# Bifurcation diagrams

A bifurcation diagram is yet another geometric tool to help us understand the emergence of chaos in the logistic family - as well as in other parametrized families of functions. It is one of the iconic images of chaos.

## Explanation

Recall the logistic function: $f_r(x) = rx(1-x).$ The symbol $$r$$ is called a parameter. As we've learned, the long term, iterative behavior of the logistic function is very dependent on the parameter. When $$r$$ is small (smaller than $$3$$, in fact), the iterates of $$f_r$$ converge to a single fixed point. Once $$r$$ is larger than 3, the behavior is more complicated.

In order to understand the complications, we generate the bifurcation diagram as follows: Given $$r$$ in a certain range, perhaps $$2\leq r \leq 4$$, we iterate the corresponding logistic function $$f_r(x)=rx(1-x)$$ starting from the point $$x=1/2$$ where the maximum occurs. We iterate a lot - like $$1,000$$ times. We discard the first hundred or so iterates because we don't care about transient behavior. We then plot the remaining points $$(r,y)$$. These points lie in a vertical column with contant horizontal value $$r$$.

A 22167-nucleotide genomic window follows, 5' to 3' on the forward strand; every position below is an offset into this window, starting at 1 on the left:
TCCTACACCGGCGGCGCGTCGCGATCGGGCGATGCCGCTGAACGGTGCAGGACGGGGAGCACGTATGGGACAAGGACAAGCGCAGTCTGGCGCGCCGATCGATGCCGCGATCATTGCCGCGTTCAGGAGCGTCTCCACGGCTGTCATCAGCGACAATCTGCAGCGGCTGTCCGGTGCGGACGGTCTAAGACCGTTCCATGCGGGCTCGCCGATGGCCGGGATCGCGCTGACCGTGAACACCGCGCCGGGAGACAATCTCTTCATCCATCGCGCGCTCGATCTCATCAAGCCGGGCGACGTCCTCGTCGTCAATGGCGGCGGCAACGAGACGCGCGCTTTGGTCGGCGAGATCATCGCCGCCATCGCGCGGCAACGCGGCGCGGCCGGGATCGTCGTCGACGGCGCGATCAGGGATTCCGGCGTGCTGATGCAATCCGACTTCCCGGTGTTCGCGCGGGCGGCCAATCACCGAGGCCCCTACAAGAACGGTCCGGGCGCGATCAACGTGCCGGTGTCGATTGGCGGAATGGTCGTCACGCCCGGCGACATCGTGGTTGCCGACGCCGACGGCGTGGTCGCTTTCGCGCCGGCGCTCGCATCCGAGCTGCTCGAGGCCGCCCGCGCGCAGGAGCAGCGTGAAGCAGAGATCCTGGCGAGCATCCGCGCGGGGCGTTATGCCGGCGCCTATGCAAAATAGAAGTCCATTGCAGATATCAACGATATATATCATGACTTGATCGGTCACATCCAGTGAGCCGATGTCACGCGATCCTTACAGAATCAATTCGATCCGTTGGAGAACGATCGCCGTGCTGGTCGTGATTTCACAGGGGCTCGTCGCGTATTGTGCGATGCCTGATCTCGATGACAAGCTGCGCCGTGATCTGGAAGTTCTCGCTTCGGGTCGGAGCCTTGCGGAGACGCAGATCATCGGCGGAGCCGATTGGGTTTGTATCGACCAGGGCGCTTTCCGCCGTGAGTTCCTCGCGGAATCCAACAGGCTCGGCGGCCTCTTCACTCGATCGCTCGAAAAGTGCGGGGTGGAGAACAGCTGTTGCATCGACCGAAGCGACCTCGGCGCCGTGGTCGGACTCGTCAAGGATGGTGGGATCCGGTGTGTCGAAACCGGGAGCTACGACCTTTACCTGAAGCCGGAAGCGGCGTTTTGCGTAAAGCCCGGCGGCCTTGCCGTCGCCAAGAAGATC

Hopefully, this annotated bifurcation diagram helps illustrate this all a bit more clearly:

We can see that as $$r$$ increases, the two cycle bifurcates into a four cycle at around $$r\approx3.45$$. That happens again and again and again as we go through a so called period doubling cascade. That infinite cascade actually completes around $$r\approx3.57$$ and chaos ensues afterward. There are, however, windows of periodic calm interspersed; the most prominent being the period 3 window around $$r\approx 3.832$$